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A Bold Prediction

Jacob thinks Obama will sign HR822 out of political expediency. I think it could happen, but if I had to put money on it, I think he’ll veto. He’s not going to betray a large number of urban Democratic legislators in places like New York, Los Angeles, San Francisco, Boston, and his home state of Hawaii. While a signature might help to make NRA’s opposition to Obama seem more ridiculous, who he’s going to put on the Supreme Court is still going to drive opposition.

So I see Obama’s pressures favoring a veto. While it’s true that the anti-gun people can’t do much to him, he’s going to need urban legislators and the machines they have access to get people turned out to the polls for him. I don’t think he’s going to want to risk that those folks are less than enthusiastic about him headed to the election.

12 Responses to “A Bold Prediction”

  1. Countertop says:

    But those urban machines are going to work overtime for him anyway. They have far too much financial stake in his re-election. And, Obama needs to win North Carolina, Virginia, Michigan, Ohio, Pennsylvania, Wisconsin, Colorado, New Mexico, etc. All states where the NRA has a tremendous amount of power.

    • Sebastian says:

      I think there’s a good case to be made that he’ll sign, but I think ultimately he’ll veto.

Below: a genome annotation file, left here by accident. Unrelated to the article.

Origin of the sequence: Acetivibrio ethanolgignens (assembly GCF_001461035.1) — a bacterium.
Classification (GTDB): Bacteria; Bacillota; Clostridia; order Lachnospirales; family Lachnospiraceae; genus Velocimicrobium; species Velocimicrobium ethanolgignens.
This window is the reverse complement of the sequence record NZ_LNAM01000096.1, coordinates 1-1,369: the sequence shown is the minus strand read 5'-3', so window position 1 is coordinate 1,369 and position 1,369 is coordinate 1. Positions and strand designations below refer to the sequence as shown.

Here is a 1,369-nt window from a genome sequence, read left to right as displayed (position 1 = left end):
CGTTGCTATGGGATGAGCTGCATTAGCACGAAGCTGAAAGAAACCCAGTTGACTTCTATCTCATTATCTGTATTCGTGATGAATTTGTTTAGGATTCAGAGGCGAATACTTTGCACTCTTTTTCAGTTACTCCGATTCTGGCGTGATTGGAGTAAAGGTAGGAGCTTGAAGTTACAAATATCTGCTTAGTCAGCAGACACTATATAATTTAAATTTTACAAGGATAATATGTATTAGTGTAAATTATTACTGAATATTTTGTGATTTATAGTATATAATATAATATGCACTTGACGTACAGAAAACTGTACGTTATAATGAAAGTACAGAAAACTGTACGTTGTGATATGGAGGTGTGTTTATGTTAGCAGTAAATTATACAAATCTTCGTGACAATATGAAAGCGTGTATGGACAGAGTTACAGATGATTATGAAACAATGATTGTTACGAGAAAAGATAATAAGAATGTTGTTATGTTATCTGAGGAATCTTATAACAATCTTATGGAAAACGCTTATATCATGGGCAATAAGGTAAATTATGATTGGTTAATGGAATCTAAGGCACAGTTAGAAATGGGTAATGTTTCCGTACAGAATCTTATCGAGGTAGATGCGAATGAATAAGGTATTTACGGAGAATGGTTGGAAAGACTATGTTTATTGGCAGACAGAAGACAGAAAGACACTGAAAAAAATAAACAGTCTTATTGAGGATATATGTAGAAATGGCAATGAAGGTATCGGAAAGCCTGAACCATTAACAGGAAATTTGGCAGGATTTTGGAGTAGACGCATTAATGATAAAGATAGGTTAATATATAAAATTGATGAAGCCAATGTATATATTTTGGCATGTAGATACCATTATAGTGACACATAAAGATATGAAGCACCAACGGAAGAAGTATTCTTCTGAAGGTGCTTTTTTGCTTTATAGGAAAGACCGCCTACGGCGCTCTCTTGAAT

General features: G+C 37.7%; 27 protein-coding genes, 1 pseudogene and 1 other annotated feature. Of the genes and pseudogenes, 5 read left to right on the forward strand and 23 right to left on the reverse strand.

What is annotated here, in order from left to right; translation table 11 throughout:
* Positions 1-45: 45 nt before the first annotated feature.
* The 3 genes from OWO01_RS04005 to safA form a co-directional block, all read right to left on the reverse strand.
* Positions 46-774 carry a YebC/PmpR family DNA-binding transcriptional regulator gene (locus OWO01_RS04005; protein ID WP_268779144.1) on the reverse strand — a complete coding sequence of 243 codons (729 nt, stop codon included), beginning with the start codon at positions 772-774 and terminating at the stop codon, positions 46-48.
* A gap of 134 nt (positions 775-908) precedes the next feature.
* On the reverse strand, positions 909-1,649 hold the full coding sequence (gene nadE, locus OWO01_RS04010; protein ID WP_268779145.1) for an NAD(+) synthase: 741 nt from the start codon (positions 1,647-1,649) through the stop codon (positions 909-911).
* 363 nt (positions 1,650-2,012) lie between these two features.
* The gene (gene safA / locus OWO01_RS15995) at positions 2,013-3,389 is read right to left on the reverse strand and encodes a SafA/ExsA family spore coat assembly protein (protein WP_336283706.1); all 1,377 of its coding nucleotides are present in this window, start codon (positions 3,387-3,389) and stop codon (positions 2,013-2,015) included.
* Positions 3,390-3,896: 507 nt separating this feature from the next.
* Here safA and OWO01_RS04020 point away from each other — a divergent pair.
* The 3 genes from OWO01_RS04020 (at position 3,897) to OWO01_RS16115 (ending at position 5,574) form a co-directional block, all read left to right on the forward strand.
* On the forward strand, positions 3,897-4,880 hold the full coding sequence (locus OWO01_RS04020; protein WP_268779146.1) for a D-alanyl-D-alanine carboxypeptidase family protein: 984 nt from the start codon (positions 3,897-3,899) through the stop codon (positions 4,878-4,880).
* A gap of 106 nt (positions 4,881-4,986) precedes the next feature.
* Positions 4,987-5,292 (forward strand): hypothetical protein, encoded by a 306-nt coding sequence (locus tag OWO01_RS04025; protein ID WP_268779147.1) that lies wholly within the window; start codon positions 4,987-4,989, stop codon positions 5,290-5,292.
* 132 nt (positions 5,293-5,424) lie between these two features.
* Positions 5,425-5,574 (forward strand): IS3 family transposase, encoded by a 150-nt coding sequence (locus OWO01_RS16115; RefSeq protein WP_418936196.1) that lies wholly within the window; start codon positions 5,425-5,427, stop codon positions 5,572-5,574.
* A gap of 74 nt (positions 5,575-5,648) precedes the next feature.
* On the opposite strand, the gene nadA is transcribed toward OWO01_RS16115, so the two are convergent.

• Nathaniel says:

        I’m not so sure he will veto it. In the end, the people he’ll piss off are going to vote for him anyway, 110% chance. it would indeed be a large pill for them to swallow, but what’s their alternative? The only possible downside is that it might slightly depress turnout among the urban Democratic faithful, but there’s also the potential to run ads touting it in rust belt and big sky states to tempt some white male moderates, who pretty universally support this and who Obama polls fairly badly with.

  2. I think too much is being read into Obama not taking a position on HR 822. He need not expend political capital on a bill that he knows will not pass the Senate.

    • Countertop says:

      yep. Same is true for Scott Brown’s letter. He can say he’s not in lockstep with the NRA during re-election in Massachusetts and point to his letter to Menino – but at the same time we can’t criticize him because he hasn’t taken a vote on the bill (and won’t, since there likely won’t be a Senate vote).

  3. Weer'd Beard says:

    +1 How many of those urban people #1: Would EVER vote for a Republican (ie: Ending the War in Iraq was a huge talking point in Obama’s campaign that he ignored after the election…and started dropping bombs in Pakistan and Libya)
    #2. Have gun control very high on their radar. Healthcare and Welfare are probably bigger real issues.

    And of course the other factor is that Obama (despite his involvement with the Chicago Machine, and the Joyce Foundation) has a fairly neutral, if not slightly positive record on guns. Put him up against a Mitt Romney who has a well documented anti-gun record, the NRA as well as pro-gun people as a whole might be forced to Endorse Obama, Sit out the race, or look like hypocrites for Supporting the anti-gun candidate because he has an “R” after his name and will likely to a John Kerry-style hunting photo-op.

    • Sebastian says: